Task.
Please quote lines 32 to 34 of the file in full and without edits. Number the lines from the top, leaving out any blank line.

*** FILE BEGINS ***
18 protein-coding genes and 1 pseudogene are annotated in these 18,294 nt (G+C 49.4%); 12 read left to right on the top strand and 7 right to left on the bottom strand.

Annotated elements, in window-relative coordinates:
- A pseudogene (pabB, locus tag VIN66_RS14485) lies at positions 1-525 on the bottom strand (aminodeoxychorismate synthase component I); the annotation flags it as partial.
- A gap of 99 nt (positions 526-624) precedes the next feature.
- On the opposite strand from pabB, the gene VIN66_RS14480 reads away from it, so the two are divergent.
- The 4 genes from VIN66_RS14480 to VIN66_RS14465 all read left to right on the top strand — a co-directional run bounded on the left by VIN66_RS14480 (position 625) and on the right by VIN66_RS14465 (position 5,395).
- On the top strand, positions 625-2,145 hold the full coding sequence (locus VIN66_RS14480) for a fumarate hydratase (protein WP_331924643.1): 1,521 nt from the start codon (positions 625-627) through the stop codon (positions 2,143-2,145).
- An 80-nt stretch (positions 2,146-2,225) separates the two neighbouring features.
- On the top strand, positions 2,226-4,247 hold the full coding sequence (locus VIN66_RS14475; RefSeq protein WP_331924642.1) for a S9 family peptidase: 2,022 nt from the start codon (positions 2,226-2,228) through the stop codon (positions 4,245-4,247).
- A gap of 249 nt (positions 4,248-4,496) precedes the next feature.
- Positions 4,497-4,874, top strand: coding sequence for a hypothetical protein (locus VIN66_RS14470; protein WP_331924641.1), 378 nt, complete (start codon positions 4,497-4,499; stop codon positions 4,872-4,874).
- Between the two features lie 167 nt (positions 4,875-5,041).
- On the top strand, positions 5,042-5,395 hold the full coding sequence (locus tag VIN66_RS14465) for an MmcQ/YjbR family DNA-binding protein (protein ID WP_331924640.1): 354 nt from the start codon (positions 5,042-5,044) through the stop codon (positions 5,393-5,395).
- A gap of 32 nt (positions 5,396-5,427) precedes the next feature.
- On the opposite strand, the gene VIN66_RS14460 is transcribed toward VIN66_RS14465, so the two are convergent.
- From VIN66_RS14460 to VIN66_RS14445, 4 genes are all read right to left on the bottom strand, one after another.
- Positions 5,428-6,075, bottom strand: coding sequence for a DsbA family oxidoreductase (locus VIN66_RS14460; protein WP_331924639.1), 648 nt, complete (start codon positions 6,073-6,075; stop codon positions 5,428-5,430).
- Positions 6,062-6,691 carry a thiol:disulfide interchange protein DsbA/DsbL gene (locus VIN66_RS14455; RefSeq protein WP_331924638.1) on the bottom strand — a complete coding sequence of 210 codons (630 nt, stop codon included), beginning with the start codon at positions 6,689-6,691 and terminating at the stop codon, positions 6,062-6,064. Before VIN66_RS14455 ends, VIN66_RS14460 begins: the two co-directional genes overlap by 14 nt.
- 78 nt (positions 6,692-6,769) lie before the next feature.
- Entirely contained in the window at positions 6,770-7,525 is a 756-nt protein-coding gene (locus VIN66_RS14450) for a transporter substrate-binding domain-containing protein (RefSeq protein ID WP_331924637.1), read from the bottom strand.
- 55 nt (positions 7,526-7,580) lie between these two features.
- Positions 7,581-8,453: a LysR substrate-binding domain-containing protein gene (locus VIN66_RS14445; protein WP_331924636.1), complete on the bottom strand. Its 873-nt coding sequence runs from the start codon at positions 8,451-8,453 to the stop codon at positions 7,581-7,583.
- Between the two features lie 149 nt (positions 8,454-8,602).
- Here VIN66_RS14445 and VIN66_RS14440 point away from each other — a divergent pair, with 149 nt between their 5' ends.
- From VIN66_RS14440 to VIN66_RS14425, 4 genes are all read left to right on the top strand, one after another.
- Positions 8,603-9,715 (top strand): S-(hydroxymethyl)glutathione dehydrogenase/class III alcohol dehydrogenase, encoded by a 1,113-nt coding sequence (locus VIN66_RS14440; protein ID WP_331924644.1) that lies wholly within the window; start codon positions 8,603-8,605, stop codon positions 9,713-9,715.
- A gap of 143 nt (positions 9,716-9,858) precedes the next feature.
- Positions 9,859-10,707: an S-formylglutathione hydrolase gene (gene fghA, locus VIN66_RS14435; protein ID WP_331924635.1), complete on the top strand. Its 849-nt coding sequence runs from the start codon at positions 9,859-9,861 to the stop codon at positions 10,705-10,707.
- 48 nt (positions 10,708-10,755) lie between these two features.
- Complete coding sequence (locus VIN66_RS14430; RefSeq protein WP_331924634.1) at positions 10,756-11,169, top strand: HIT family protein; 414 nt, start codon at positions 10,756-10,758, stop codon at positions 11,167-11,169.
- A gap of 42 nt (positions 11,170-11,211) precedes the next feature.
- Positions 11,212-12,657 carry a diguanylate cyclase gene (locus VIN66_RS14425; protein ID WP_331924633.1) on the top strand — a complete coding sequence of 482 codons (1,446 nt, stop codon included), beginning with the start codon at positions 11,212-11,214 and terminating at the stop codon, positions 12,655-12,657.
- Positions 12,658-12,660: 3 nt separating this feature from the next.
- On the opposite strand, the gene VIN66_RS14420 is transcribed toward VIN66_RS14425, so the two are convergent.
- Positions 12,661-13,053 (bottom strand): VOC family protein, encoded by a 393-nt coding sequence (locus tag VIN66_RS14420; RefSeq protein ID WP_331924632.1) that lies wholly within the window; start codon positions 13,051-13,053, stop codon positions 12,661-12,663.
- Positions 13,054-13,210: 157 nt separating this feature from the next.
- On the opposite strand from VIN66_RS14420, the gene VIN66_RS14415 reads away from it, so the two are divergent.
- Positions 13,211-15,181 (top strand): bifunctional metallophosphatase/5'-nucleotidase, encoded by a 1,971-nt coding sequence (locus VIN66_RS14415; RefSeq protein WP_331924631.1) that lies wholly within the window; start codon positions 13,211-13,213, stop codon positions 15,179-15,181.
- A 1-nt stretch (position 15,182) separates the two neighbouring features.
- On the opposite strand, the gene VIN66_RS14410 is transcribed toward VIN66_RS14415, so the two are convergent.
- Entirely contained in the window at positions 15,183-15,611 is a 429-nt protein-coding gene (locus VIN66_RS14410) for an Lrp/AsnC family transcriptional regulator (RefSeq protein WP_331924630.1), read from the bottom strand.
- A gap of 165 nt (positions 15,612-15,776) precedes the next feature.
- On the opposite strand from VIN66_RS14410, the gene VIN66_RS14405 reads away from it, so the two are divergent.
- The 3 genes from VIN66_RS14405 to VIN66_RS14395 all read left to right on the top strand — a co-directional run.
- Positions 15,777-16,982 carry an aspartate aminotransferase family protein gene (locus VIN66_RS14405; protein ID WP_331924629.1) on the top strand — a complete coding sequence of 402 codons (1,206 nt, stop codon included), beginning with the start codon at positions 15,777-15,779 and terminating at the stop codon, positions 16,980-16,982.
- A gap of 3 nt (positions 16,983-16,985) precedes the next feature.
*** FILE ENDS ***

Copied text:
- Positions 11,212-12,657 carry a diguanylate cyclase gene (locus VIN66_RS14425; protein ID WP_331924633.1) on the top strand — a complete coding sequence of 482 codons (1,446 nt, stop codon included), beginning with the start codon at positions 11,212-11,214 and terminating at the stop codon, positions 12,655-12,657.
- Positions 12,658-12,660: 3 nt separating this feature from the next.
- On the opposite strand, the gene VIN66_RS14420 is transcribed toward VIN66_RS14425, so the two are convergent.